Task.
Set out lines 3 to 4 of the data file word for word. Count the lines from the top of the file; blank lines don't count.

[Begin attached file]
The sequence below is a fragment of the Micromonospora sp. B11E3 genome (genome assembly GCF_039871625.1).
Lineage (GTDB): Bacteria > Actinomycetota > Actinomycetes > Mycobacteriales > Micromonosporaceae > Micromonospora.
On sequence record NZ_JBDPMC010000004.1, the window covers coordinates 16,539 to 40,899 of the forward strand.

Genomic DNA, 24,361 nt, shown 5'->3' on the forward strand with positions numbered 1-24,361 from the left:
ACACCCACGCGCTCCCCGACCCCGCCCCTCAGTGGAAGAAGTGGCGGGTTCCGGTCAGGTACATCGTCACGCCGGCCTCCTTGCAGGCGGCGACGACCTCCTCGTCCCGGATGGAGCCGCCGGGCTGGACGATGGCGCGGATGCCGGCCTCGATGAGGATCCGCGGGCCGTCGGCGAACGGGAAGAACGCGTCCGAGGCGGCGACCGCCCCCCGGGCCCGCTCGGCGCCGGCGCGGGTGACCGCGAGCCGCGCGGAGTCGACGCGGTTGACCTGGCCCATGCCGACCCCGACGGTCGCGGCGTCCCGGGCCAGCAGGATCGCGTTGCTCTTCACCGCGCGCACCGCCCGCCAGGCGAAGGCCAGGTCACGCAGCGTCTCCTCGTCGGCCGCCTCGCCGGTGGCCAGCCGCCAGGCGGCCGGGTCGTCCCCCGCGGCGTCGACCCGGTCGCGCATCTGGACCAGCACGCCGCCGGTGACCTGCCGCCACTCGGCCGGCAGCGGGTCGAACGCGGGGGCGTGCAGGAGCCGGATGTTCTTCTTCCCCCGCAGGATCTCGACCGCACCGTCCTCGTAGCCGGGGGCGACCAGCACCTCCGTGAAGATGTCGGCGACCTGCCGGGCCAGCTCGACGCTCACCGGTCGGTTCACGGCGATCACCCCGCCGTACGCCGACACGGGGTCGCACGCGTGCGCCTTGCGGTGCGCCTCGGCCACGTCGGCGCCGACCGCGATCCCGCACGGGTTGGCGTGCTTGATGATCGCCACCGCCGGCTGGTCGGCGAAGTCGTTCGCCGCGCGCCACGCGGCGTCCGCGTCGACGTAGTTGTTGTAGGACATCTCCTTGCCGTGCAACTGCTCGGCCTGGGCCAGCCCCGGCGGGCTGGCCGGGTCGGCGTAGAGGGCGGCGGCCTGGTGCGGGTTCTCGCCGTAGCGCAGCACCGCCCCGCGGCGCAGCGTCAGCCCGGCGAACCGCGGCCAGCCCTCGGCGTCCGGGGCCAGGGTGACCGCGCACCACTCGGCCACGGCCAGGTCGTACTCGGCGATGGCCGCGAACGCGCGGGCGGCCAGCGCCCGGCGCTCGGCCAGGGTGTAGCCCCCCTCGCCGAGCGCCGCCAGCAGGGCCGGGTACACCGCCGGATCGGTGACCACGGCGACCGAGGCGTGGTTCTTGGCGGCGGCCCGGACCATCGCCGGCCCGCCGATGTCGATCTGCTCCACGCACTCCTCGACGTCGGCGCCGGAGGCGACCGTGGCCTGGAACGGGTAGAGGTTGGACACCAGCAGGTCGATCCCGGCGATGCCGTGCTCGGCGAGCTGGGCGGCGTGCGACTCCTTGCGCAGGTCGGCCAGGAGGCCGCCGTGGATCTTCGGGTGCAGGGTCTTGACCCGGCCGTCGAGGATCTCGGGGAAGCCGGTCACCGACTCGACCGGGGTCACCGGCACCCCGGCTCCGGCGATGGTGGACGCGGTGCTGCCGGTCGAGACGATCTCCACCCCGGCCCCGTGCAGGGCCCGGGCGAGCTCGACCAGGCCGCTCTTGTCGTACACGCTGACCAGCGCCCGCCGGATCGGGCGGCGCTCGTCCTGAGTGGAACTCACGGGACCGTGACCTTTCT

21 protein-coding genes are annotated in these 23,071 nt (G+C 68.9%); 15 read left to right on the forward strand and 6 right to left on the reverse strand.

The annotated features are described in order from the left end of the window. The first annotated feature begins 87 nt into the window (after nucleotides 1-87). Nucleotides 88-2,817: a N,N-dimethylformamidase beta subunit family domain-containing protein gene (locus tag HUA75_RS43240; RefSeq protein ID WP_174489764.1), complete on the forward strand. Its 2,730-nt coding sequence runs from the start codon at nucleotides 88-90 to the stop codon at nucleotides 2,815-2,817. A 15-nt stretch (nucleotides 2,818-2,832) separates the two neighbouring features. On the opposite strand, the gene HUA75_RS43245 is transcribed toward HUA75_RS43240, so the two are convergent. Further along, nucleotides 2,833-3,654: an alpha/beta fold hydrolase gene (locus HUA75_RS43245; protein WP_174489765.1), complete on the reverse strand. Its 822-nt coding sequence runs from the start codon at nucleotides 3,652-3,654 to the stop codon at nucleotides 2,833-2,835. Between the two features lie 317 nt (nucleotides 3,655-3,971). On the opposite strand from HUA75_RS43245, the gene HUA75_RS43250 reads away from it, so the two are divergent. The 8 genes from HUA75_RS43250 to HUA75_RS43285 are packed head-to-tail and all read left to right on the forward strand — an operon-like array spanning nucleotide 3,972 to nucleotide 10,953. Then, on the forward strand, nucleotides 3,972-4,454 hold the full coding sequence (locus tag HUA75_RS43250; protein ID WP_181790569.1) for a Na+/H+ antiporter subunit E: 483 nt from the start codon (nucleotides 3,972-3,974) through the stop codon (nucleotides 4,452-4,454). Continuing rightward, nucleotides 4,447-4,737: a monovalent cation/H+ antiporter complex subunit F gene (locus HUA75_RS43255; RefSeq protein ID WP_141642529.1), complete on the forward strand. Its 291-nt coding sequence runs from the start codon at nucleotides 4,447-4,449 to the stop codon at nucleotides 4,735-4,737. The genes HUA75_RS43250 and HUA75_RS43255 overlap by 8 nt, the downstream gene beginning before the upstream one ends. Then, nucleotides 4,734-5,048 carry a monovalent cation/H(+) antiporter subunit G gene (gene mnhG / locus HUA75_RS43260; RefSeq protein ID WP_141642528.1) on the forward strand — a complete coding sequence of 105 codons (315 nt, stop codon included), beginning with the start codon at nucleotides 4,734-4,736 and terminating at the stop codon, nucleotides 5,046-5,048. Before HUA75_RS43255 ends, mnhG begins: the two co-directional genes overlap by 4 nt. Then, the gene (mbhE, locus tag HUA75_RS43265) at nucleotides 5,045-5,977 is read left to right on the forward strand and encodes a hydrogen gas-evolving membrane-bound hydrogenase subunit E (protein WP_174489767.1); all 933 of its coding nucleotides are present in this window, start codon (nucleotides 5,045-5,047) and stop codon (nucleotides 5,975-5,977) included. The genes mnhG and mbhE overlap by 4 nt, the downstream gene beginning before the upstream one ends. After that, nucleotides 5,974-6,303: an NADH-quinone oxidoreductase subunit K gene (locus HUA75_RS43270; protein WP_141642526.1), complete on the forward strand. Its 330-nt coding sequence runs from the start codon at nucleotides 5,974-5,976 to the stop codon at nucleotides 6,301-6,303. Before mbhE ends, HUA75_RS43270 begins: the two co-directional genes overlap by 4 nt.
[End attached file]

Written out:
On sequence record NZ_JBDPMC010000004.1, the window covers coordinates 16,539 to 40,899 of the forward strand.

Genomic DNA, 24,361 nt, shown 5'->3' on the forward strand with positions numbered 1-24,361 from the left: